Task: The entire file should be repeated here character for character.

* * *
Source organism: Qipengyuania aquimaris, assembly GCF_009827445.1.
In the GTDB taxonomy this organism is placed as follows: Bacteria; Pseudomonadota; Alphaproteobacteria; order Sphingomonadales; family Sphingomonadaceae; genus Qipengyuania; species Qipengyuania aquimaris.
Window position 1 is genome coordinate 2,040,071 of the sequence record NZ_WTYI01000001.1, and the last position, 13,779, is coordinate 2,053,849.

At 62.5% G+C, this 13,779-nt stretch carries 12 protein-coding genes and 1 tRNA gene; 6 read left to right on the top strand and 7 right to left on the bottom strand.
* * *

Source organism: Qipengyuania aquimaris, assembly GCF_009827445.1.
In the GTDB taxonomy this organism is placed as follows: Bacteria; Pseudomonadota; Alphaproteobacteria; order Sphingomonadales; family Sphingomonadaceae; genus Qipengyuania; species Qipengyuania aquimaris.
Window position 1 is genome coordinate 2,040,071 of the sequence record NZ_WTYI01000001.1, and the last position, 13,779, is coordinate 2,053,849.

At 62.5% G+C, this 13,779-nt stretch carries 12 protein-coding genes and 1 tRNA gene; 6 read left to right on the top strand and 7 right to left on the bottom strand.